Each week during Season Two of The Flip, we’re going to publish an essay that corresponds with that week’s podcast episode. This week is Season Two, Episode Ten: Smart People Should Build Things – On Recruiting and the Global Competition for Top Talent, featuring Ijeoma Oyeyinka – Head of Human Resources at Helium Health, Mansi Babyloni – Global Head of People Strategy at Flutterwave, Toun Tunde-Anjous – Founder, The People Practice, Charles Sekwalor – Founder, Movemeback, and Aaron Fu – Co-founder of Venture for Africa.
There is a talent shortage on the continent, so says the ecosystem.
While that’s probably true, it’s also probably true that in looking for a certain type of talent, with a certain type of experience – especially in a nascent environment and when the experience in question is nascent technology or disciplines – that we’re missing out on talent that has the aptitude to get the job done.
This is something expressed in our most recent podcast episode by Charles Sekwalor, the CEO of Movemeback, a platform better organizing opportunities across Africa. He and I talked about the opportunity for a better “translation” of roles, particularly for those less familiar with startups,
You don’t get up as an investment banker at Goldman Sachs and say, ‘I want to move to the continent and do investment banking’. There’s a translation of skillset also happening. Some people understand it and some people are able to navigate it… and others won’t even go anywhere near it because they’re like, I’m an investment banker in Goldman, I really want to do something on the continent, but there isn’t something continent that fits, so I’ll wait five years until that comes along. Unbeknown to them that actually where we’re seeing the greatest success is people who are transferring their skills, which they’ve built up in one particular career, and applying it to the continent in a way that fills a very needed gap.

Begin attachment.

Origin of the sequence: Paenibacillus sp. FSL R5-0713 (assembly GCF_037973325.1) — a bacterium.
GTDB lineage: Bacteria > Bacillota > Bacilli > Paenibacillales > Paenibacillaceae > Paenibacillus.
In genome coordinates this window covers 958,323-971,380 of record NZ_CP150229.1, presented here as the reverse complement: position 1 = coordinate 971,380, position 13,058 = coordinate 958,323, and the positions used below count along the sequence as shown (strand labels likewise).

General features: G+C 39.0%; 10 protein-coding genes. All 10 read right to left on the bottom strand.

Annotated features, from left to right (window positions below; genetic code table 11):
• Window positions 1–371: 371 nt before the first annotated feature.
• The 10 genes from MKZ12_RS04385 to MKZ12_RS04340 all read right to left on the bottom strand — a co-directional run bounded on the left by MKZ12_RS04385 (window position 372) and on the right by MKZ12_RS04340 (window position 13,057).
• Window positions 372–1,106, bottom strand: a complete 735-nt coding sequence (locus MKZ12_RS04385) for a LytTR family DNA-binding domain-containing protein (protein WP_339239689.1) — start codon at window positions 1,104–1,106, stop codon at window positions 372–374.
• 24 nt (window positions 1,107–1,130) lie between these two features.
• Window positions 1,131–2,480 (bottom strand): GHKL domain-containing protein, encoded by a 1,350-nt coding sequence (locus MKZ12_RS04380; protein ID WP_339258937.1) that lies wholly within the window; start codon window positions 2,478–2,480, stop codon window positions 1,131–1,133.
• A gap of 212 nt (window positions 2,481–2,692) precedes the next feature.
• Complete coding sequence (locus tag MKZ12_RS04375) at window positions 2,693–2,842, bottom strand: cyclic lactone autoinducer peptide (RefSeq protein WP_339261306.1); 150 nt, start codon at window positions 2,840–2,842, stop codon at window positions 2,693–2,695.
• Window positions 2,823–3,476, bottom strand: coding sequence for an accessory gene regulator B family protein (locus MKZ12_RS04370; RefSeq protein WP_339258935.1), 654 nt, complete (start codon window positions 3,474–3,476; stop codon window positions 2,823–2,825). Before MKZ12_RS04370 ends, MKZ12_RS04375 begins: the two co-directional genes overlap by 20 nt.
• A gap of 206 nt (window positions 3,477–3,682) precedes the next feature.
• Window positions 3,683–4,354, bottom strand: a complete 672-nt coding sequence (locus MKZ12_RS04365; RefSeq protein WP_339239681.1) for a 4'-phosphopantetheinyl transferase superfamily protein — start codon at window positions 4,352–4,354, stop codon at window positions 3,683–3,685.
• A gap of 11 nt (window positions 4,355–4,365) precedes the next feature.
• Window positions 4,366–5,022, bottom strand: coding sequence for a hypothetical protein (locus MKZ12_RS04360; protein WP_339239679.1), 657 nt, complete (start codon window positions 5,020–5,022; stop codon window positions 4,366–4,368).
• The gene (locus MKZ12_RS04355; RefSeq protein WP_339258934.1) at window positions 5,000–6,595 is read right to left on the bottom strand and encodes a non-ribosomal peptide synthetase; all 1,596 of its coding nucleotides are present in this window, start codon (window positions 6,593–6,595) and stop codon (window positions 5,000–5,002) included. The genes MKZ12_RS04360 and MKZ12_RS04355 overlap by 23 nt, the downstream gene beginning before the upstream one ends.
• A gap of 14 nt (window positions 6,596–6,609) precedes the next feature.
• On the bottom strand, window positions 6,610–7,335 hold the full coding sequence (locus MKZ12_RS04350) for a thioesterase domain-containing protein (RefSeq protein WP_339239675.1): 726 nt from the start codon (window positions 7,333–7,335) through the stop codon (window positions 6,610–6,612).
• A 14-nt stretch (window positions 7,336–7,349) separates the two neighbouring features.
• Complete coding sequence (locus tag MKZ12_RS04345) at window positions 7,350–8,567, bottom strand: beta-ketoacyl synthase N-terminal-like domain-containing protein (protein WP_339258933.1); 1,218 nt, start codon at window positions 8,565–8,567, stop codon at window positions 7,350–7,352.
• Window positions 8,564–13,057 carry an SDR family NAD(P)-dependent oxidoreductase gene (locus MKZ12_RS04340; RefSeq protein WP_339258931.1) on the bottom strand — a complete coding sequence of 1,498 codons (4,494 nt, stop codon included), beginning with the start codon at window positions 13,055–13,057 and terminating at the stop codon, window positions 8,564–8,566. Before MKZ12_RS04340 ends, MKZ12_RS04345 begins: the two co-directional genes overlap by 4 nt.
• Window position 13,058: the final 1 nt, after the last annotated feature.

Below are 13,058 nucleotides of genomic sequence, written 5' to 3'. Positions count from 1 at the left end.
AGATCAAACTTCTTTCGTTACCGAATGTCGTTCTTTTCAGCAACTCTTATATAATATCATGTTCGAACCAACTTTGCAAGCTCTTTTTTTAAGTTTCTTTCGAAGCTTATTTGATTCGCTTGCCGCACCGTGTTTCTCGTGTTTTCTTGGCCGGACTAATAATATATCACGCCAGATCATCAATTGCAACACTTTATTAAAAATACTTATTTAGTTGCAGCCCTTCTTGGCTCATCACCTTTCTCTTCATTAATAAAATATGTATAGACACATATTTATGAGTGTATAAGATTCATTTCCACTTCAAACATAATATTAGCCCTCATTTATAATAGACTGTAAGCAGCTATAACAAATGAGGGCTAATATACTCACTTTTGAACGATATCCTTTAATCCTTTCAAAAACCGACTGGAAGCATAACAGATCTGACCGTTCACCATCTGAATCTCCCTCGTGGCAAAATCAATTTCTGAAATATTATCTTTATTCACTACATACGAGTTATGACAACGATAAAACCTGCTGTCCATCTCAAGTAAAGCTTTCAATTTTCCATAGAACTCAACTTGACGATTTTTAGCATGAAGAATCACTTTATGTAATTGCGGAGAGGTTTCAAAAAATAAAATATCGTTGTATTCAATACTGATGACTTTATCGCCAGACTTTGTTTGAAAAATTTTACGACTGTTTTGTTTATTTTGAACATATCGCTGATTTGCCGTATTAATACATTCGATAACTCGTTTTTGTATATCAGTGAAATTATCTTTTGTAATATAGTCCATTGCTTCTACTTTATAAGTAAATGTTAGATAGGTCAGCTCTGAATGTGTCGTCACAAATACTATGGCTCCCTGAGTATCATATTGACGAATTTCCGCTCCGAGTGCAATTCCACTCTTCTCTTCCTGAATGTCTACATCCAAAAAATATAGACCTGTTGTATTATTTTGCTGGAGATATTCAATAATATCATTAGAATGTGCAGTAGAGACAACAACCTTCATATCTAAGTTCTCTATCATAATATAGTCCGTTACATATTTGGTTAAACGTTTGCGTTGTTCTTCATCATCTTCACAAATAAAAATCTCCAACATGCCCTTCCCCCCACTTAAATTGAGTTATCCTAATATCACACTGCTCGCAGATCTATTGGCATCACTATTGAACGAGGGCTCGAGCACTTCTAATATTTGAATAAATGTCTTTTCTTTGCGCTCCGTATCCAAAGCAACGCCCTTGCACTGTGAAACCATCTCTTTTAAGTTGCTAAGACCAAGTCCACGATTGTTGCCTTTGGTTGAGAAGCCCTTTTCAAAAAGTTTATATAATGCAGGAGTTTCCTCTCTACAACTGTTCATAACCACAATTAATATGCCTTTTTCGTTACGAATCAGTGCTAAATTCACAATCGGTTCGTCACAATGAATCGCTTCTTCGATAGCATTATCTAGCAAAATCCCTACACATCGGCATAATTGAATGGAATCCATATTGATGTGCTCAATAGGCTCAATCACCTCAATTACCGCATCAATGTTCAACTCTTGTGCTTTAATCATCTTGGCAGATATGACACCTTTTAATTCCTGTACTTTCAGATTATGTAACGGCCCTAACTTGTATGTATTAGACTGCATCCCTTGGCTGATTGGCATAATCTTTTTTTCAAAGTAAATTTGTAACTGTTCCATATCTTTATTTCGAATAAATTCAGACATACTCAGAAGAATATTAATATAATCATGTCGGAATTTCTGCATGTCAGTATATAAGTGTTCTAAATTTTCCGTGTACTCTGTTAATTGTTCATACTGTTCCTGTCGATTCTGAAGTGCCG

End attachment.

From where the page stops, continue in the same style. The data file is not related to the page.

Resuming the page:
The same logic applies for inexperienced talent, as well. We’ve all seen the posts on social media of a recruiter looking for talent with five years of experience with a programming language, for example, that’s only been around for three years. At the same time, the African tech ecosystem may be looking for a select, narrow type of experienced talent that doesn’t exist (or doesn’t exist in abundance). On this point, Charles said,
When operating on the African continent, talent doesn’t necessarily come packaged in a way that we’re used to outside, with a perfect two-page CV, with all the labels, and some references at the bottom. That doesn’t mean that there’s not hugely capable and hugely valuable talent that exists on the continent. So our first job is to make sure that we can ensure that those who have the capabilities, those who do have relevant experience can be found and can present themselves in a way that allows them to be found.
While it may be the work of the talent – and those working in the talent and development space – to help talent present themselves in a way that allows them to be found, the responsibility falls on the side of the companies and recruiters, as well.
Our goal – like so much else – is to hire from first principles, to focus on function over form.
When most people envision the future, they project the current form forward rather than projecting the function forward and abandoning the form. For instance, when criticizing technological progress some people ask, “Where are the flying cars?” Here’s the thing: We have flying cars. They’re called airplanes. People who ask this question are so focused on form (a flying object that looks like a car) that they overlook the function (transportation by flight).
Easier said than done, of course, but the challenge – and opportunity – from a talent perspective is not only training talent and bringing over experienced talent into the ecosystem, but broadening the scope of talent that can get the job done.